Chorley urgent care centre faces privatisation following A&E closure
The urgent care centre at Chorley's hospital - which replaced the currently closed Accident and Emergency department - now faces possible privatisation.
Chorley and South Ribble Hospital ‘s A&E was temporarily shut down in April because of staff shortages.
Bosses at Lancashire Teaching Hospitals NHS Trust initially said they were aiming to reopen the department it in August, but last week they admitted that it would not reopen this summer, and were unable to say when – or if – it would reopen.
Now we can reveal that the integrated urgent care service – which includes units at both Chorley and Preston hospitals – faces possible privatisation, after a bidding process was set up and completed.
An as-yet unnamed preferred bidder has been selected after the process was discussed behind closed doors with no access allowed for either the media or the public.
Jan Ledward, chief officer of Chorley and South Ribble CCG and Greater Preston CCG, said: “The procurement of an integrated urgent care service has followed a robust process in line with national guidelines.
“This process has identified a preferred bidder, and this decision is being approved by the CCGs’ governing bodies this week, after which the bidders will be informed during the week commencing August 1.
“There will then be a minimum 10-day standstill period to allow the bidders to review the process, before a public announcement is made.
“The integrated urgent care service will ensure that patients receive the most appropriate treatment for their need, and will help free up A&E services for those who really need them.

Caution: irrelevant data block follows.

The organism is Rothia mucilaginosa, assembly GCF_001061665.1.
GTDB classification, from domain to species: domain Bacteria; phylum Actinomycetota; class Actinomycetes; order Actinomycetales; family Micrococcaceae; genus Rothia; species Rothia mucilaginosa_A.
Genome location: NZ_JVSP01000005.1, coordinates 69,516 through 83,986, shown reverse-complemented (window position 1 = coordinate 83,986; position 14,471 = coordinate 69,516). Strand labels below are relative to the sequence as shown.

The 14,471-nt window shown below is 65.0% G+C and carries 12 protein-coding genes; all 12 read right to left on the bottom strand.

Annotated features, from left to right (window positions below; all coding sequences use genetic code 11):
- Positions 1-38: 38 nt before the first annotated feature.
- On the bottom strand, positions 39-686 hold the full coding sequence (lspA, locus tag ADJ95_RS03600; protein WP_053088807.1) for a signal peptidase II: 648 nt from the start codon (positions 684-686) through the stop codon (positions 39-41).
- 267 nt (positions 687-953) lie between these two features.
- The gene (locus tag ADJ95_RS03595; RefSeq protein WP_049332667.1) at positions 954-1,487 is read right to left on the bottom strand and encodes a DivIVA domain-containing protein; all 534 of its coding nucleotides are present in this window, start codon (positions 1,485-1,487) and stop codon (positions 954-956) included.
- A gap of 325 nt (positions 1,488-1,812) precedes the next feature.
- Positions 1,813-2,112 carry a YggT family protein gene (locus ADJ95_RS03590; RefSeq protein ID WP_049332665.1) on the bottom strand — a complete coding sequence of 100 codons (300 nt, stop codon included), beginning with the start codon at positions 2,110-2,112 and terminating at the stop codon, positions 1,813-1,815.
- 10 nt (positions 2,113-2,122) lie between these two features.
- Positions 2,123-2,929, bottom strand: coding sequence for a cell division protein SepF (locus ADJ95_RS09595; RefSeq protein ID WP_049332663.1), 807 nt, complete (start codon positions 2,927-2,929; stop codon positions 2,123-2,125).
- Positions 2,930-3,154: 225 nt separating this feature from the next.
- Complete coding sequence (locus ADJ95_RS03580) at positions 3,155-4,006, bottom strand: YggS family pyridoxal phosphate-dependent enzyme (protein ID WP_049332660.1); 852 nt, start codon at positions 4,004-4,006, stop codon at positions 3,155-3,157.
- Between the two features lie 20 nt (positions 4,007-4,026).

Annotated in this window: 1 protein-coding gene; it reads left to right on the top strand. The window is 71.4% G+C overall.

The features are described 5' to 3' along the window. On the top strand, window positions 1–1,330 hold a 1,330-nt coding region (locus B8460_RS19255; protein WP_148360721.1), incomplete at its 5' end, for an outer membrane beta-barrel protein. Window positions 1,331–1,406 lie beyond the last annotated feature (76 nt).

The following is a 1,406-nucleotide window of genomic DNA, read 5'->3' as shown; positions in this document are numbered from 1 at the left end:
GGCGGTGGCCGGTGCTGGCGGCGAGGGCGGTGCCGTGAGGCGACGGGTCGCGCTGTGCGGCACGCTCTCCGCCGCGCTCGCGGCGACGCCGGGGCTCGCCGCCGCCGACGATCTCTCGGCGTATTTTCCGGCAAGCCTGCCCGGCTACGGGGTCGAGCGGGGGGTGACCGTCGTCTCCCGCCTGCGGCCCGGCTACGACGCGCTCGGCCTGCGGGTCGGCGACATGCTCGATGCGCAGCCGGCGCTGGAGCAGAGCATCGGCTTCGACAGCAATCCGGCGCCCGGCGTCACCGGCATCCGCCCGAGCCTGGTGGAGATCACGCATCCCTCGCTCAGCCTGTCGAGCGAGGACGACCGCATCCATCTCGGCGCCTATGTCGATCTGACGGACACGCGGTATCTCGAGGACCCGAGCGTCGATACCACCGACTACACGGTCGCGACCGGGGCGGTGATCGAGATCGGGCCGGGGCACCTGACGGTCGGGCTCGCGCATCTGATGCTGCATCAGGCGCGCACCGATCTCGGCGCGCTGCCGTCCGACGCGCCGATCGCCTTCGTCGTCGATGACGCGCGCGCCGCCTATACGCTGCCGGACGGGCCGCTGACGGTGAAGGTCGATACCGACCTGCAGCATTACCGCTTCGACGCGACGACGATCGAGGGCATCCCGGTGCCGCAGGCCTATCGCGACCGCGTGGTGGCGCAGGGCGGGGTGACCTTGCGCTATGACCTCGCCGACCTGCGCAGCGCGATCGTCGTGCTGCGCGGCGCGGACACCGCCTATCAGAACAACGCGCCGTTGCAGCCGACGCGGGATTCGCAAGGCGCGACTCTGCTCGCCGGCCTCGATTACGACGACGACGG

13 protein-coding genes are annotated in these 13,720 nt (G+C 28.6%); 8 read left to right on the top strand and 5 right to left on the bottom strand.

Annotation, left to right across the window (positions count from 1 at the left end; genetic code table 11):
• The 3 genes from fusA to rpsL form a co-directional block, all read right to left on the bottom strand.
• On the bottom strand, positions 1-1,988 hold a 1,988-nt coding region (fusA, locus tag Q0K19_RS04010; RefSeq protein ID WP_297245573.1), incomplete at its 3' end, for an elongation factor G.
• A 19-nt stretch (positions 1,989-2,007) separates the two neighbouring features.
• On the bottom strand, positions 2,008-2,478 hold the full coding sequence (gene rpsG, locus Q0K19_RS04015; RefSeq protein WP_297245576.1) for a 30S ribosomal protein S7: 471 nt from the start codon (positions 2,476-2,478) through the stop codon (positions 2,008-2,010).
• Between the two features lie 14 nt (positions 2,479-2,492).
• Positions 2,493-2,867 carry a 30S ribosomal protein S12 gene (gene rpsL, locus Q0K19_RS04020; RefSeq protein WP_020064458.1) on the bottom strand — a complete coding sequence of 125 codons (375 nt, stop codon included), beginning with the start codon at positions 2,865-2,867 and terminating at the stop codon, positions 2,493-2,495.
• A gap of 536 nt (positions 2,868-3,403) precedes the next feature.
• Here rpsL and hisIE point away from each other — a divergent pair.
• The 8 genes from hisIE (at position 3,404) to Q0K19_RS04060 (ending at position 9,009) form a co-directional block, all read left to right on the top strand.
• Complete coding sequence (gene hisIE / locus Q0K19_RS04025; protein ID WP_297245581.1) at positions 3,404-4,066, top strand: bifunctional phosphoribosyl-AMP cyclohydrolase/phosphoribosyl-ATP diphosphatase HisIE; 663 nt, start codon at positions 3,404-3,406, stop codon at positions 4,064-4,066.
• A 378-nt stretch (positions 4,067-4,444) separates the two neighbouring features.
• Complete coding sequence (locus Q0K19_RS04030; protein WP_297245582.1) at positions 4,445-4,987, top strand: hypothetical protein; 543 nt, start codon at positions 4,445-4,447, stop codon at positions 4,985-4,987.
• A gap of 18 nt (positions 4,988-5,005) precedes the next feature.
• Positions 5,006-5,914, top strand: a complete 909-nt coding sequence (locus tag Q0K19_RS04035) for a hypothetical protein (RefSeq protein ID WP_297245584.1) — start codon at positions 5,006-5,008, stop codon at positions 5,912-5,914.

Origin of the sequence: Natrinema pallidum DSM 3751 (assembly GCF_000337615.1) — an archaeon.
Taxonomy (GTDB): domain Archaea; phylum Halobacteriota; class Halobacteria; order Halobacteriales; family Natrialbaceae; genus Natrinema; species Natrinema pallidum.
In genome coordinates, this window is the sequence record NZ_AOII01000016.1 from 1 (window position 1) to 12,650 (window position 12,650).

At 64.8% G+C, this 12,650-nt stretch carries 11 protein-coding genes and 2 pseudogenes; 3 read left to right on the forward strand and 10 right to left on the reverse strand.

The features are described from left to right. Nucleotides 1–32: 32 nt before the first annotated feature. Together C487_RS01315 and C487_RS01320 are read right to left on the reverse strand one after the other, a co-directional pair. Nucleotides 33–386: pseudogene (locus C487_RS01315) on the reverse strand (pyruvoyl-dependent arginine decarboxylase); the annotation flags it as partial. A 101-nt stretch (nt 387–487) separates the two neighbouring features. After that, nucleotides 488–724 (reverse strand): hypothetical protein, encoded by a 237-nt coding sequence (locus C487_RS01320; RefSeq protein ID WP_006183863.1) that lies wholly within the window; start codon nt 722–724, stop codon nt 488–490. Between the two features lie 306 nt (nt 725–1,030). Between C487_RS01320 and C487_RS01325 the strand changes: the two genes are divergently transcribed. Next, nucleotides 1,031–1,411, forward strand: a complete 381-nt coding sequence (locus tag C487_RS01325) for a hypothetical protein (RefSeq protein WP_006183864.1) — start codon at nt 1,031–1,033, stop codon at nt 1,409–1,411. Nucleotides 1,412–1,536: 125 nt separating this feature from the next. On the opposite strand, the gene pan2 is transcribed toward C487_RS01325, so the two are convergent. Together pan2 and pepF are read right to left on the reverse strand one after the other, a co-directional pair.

“Based at the Chorley Hospital and Royal Preston Hospital sites, the service will deliver GP-led urgent care and will operate 24 hours a day, seven days a week. It will be vital in freeing up the accident and emergency departments for those who really need them.”
The move to open the running of the urgent care centre to private firms has been criticised by campaigners and leading community figures.
Chorley MP Lindsay Hoyle said: “I believe that the NHS should be delivered by NHS staff. If we have got something that works well, and services the people well, why change it?”
The trust confirmed that there would be a meeting between the CCG and other hospital partners to discuss the future of the A&E and urgent care services later this week.
A spokesman said it was one of their regular weekly meetings, which have been taking place since the closure in April.
Steve Turner, organiser of the Protect Chorley Hospital from Cuts and Privatisation campaign, was furious the CCG had undergone a bidding process, said: “We are absolutely disgusted at the thought of the urgent care centre being privatised because these are our services.